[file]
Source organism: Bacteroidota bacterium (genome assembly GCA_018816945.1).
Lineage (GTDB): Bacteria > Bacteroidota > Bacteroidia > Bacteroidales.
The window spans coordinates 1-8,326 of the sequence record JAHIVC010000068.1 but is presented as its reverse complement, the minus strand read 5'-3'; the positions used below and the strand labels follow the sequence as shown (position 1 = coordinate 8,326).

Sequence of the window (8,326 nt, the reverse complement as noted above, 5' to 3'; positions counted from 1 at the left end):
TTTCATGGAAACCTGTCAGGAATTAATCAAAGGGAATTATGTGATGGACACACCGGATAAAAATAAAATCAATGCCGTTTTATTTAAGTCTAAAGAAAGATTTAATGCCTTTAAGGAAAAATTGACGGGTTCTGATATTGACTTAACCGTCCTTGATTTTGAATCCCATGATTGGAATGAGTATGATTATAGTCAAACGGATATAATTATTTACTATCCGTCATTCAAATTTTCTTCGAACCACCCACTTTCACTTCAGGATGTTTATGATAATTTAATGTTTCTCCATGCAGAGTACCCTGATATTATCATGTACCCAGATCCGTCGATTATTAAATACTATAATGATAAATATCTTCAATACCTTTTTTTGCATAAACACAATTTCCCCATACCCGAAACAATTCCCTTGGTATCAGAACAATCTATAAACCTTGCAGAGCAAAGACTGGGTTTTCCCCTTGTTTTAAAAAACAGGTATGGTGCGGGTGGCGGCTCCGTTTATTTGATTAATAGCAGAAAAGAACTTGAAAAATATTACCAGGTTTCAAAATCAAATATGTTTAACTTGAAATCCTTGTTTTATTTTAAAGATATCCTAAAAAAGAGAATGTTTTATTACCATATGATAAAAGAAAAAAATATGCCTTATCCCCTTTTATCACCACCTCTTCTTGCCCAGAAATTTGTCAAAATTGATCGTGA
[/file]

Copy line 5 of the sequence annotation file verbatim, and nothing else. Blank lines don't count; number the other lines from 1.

TTTCATGGAAACCTGTCAGGAATTAATCAAAGGGAATTATGTGATGGACACACCGGATAAAAATAAAATCAATGCCGTTTTATTTAAGTCTAAAGAAAGATTTAATGCCTTTAAGGAAAAATTGACGGGTTCTGATATTGACTTAACCGTCCTTGATTTTGAATCCCATGATTGGAATGAGTATGATTATAGTCAAACGGATATAATTATTTACTATCCGTCATTCAAATTTTCTTCGAACCACCCACTTTCACTTCAGGATGTTTATGATAATTTAATGTTTCTCCATGCAGAGTACCCTGATATTATCATGTACCCAGATCCGTCGATTATTAAATACTATAATGATAAATATCTTCAATACCTTTTTTTGCATAAACACAATTTCCCCATACCCGAAACAATTCCCTTGGTATCAGAACAATCTATAAACCTTGCAGAGCAAAGACTGGGTTTTCCCCTTGTTTTAAAAAACAGGTATGGTGCGGGTGGCGGCTCCGTTTATTTGATTAATAGCAGAAAAGAACTTGAAAAATATTACCAGGTTTCAAAATCAAATATGTTTAACTTGAAATCCTTGTTTTATTTTAAAGATATCCTAAAAAAGAGAATGTTTTATTACCATATGATAAAAGAAAAAAATATGCCTTATCCCCTTTTATCACCACCTCTTCTTGCCCAGAAATTTGTCAAAATTGATCGTGA